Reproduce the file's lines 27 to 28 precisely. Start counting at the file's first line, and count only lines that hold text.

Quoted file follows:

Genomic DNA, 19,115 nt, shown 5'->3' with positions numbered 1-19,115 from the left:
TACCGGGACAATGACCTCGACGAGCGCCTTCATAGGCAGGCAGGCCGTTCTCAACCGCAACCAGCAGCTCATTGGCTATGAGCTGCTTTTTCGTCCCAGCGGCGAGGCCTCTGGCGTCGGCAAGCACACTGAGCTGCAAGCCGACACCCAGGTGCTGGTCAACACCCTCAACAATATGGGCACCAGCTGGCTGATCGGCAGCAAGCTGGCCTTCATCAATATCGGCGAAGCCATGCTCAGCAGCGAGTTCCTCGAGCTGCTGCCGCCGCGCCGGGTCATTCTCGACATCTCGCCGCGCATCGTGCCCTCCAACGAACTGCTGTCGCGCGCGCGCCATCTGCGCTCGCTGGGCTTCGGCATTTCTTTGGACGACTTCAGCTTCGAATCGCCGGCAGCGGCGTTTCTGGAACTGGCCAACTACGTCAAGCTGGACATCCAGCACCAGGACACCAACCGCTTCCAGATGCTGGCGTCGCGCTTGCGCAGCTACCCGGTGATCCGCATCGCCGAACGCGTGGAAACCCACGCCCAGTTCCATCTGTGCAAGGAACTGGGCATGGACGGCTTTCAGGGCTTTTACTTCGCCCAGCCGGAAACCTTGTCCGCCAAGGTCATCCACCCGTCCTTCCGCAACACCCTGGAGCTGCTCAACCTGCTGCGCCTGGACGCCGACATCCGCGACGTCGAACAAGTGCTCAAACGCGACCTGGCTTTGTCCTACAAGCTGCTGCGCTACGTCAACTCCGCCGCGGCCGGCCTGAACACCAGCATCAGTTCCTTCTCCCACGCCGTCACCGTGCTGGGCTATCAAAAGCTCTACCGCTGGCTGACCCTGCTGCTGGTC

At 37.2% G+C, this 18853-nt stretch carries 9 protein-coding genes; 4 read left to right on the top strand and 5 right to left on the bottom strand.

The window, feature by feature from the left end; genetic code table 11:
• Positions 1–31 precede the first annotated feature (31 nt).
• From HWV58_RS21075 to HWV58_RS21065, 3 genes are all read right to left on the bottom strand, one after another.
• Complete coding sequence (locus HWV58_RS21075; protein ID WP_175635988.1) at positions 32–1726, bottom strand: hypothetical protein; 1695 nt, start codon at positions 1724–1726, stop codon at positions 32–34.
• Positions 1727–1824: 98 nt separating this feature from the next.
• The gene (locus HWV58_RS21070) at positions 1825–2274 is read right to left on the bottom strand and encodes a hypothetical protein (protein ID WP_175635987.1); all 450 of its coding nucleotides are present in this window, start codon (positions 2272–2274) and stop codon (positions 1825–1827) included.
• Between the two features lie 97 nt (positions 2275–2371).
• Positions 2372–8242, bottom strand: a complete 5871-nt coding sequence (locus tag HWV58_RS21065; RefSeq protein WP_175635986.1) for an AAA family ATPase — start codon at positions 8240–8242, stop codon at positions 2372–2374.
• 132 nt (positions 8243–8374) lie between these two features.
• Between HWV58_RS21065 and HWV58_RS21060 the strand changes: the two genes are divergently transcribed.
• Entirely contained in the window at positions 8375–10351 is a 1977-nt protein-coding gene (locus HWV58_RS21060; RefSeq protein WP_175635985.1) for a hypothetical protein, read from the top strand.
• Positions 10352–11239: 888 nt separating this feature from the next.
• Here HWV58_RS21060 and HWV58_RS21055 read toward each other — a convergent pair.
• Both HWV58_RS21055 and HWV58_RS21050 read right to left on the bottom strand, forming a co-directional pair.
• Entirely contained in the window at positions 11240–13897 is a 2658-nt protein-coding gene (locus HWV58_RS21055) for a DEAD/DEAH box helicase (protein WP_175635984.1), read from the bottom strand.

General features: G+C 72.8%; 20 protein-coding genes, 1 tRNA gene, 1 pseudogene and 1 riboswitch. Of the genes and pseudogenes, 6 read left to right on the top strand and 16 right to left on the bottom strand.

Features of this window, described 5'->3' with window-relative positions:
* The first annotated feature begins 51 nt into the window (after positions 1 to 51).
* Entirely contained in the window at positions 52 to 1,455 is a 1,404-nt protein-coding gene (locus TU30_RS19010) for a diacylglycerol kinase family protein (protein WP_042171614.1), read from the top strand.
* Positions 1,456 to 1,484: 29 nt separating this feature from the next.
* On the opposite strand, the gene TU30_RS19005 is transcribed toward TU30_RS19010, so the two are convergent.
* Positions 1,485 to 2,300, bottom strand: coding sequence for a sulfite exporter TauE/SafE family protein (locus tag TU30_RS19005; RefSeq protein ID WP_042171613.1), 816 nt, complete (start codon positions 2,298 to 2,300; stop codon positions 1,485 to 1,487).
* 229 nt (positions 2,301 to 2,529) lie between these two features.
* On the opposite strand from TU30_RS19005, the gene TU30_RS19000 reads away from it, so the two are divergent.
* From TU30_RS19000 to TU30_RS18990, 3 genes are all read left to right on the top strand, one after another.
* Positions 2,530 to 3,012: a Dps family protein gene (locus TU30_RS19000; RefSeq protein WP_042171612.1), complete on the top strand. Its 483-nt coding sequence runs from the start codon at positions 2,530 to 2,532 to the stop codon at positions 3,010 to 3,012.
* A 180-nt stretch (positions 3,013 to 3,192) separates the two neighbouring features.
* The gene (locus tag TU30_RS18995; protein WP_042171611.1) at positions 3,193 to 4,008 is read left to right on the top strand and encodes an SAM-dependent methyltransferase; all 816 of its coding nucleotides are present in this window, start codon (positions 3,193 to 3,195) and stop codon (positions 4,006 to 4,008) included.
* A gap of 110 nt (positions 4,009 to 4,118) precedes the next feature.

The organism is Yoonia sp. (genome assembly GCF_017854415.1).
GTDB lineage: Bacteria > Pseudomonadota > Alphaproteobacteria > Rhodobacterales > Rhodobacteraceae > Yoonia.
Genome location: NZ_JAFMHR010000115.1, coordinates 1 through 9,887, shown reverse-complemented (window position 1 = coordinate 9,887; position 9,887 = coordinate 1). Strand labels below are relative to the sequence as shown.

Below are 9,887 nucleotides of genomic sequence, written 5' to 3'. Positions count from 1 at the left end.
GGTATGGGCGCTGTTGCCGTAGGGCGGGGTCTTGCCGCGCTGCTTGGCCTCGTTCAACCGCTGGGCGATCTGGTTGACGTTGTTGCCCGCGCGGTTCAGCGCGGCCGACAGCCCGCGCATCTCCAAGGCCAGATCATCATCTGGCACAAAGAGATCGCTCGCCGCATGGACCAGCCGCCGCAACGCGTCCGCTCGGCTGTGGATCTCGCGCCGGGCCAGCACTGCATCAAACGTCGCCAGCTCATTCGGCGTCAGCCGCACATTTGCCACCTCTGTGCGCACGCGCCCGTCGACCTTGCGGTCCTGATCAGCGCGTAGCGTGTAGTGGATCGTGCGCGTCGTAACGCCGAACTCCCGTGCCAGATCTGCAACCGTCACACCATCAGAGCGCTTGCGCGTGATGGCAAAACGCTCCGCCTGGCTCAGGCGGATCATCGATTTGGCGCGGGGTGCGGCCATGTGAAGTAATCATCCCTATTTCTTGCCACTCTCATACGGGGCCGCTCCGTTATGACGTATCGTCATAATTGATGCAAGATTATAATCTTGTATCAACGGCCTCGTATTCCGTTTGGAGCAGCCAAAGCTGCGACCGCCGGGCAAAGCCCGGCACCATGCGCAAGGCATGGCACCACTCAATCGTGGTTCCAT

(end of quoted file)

* On the opposite strand from TU30_RS19005, the gene TU30_RS19000 reads away from it, so the two are divergent.
* From TU30_RS19000 to TU30_RS18990, 3 genes are all read left to right on the top strand, one after another.